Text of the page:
Over the two Arctic subregions exhibiting significant instantaneous correlations of sea ice concentration and cloud cover (region 1: 120−180E, 75−85N, the northern portions of the Laptev and East Siberian Seas; region 2: 45−90E, 75−85N, the northern portions of the Barents and Kara Seas), autocorrelations of sea ice concentration decay with a much slower time lag than those of cloud cover, reflecting a substantially longer memory in sea ice (Figures 1c and 1d). Decorrelation time, as a measure of the memory time, is calculated as (1 + α1)/(1 − α1), where α1is the one-week autocorrelation [Notaro et al., 2006]. The decorrelation time of sea ice concentration is longer than 10 weeks for both January – December and July – November time periods; that of cloud cover is shorter than two weeks. The peaks of cloud cover autocorrelations with lead/lag longer than two weeks imply a possible impact from other climate agents of longer memory, like sea ice.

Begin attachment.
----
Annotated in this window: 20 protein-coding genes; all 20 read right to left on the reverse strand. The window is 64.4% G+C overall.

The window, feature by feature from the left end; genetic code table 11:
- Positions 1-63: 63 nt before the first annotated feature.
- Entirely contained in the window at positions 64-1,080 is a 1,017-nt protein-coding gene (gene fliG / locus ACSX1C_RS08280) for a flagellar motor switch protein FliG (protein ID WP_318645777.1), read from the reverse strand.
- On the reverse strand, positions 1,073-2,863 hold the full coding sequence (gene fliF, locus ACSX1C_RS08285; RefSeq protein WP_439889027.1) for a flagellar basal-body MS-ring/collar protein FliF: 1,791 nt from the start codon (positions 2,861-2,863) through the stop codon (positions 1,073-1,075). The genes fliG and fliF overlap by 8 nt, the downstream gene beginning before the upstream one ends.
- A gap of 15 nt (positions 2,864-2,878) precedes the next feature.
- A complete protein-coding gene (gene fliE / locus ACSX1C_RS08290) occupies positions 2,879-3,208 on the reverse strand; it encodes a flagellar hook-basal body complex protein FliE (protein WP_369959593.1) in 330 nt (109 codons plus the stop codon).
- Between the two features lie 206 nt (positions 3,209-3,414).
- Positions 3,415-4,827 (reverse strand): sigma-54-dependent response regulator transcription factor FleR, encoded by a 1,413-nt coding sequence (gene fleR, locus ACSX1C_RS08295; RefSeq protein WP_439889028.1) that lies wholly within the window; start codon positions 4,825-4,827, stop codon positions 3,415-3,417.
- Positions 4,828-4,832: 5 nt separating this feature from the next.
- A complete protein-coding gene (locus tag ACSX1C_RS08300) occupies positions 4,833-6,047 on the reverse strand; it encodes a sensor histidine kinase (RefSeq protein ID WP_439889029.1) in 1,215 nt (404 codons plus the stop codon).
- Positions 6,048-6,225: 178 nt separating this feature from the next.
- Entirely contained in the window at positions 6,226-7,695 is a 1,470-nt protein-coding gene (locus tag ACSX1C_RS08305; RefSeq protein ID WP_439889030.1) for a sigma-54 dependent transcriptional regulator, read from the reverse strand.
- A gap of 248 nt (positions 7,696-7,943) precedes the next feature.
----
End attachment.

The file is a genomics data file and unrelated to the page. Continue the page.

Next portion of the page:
Lead/lag correlations (Figures 1c and 1d) show that cloud cover and sea ice concentration are significantly negatively correlated for a lead/lag shorter than 5 weeks, with instantaneous correlations larger for region 2. The relatively symmetric decay of correlations with lead/lag for region 2 implies two-way sea ice-cloud interactions with a positive climate feedback: an increased cloud cover reduces sea ice, which in turn further increases cloud cover. The decay of correlations as sea ice leads cloud cover (positive lags inFigures 1c and 1d) is slower than the decay of correlations as cloud cover leads sea ice over both region 1 and 2, with slower decay over region 1. This asymmetric decay implies that the influence of sea ice on cloud is stronger than that of cloud on sea ice.
 The feedback coefficient for the effect of sea ice concentration changes on cloud cover is calculated over the Arctic and in the subregions with relatively large sea ice variability, i.e., where standard deviation of sea ice concentration is greater than 6%. Theoretically, the feedback coefficient is independent of time lag [Liu et al., 2006]. In practice, the feedback coefficient is not reliable when the time lag is smaller than the characteristic timescale of the faster process, or when the time lag is too large, due to the sample error. As a result, the feedback coefficient is conventionally calculated as the weighted average of the feedback coefficients with time lags larger than the decorrelation time, two weeks for cloud cover in this study.